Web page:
Monday, July 20, 2009

How to Write Research

As a writer, I observe everything. I hear every word in a conversation, even ones that are purposely omitted. Gestures, tones, and stances don’t get by me, as I study every detail of things around me, subconsciously taking note for things I must share with the world through my work.

Research is not merely retelling facts. It is discovering what needs to be learned, and sharing it with those who need or want to know. Research is alive and happening right now, even as I type this post. Every sound and object can be thoroughly studied, and a story revealed about details waiting to be discovered.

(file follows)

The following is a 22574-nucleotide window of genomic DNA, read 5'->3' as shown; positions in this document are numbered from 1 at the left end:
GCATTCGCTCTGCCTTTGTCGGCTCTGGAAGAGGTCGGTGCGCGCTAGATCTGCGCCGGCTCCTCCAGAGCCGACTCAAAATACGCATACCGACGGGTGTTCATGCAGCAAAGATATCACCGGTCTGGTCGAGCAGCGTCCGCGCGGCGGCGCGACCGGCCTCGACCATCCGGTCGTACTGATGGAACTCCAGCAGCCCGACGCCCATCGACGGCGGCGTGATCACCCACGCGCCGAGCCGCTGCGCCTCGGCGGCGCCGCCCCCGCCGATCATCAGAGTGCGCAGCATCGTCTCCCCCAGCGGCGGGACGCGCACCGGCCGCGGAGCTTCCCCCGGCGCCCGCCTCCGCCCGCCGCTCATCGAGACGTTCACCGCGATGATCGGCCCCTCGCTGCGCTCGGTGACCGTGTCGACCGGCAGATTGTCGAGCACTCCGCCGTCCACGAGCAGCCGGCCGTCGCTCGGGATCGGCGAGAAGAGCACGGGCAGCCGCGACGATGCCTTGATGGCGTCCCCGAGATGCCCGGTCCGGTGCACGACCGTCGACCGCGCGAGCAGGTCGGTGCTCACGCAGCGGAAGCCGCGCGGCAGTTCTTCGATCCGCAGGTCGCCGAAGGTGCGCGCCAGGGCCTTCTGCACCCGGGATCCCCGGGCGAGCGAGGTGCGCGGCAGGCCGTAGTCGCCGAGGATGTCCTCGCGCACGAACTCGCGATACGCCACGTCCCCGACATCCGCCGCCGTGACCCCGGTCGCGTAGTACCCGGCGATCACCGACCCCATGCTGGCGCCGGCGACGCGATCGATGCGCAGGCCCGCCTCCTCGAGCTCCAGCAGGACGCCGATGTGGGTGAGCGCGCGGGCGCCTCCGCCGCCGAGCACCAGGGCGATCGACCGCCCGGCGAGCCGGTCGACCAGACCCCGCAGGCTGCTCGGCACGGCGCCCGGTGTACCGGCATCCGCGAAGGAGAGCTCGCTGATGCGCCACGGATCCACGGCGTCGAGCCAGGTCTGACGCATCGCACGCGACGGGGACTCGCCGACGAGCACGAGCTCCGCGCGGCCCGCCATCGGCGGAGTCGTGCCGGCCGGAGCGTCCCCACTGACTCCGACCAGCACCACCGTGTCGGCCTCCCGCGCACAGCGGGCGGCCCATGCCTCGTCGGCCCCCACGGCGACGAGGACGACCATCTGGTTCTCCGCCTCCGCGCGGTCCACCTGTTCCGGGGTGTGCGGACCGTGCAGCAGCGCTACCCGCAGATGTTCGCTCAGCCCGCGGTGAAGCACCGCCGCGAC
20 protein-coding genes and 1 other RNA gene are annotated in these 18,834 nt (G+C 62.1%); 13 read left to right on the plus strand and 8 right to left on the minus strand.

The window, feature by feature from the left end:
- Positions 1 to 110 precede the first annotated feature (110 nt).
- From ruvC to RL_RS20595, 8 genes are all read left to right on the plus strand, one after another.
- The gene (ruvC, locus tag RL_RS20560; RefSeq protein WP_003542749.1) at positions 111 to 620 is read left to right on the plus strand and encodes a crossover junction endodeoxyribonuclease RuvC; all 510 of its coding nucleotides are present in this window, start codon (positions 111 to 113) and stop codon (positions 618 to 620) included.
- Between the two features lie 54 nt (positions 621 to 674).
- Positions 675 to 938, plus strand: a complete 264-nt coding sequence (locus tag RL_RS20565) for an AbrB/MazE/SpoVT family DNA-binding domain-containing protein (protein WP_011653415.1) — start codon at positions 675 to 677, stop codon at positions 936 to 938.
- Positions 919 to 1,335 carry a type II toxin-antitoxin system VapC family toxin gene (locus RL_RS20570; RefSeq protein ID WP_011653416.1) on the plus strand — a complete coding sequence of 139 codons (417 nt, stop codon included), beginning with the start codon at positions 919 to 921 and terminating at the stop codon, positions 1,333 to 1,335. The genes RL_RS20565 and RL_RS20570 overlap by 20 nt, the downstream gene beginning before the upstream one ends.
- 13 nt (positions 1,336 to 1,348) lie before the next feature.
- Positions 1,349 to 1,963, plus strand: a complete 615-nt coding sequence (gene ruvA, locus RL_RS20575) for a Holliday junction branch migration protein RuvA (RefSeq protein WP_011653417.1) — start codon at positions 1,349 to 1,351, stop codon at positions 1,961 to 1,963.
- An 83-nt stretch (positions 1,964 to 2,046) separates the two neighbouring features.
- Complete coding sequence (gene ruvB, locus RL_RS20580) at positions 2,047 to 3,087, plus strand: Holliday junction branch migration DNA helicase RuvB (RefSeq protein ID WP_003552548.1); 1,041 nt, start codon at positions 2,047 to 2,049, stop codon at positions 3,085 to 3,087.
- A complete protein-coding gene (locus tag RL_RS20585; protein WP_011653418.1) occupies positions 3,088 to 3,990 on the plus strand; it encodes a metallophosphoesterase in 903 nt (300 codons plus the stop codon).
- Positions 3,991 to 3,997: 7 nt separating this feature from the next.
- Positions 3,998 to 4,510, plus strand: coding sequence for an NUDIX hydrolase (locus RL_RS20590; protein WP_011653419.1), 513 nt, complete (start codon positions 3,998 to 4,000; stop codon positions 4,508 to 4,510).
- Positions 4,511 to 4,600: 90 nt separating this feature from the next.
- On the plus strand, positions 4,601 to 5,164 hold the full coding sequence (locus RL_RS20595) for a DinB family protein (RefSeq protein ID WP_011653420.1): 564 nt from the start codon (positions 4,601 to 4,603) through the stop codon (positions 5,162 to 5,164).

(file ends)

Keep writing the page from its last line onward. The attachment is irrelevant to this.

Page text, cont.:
Oh sure, it’s much easier to regurgitate facts, but only if you want to create an FAQ sheet. True written research reveals life and how it operates. It notices every detail, carefully documenting not only what happened, but the significance behind it. The heart of research is learning to touch the soul of the world, and become one with it, attempting to understand every lesson it reveals.

The task of the writer is to teach the lessons research reveals. He must never bore people with the tedious facts about his subject. Instead he is required to tell a story that connects and unites his reader with the topic at hand.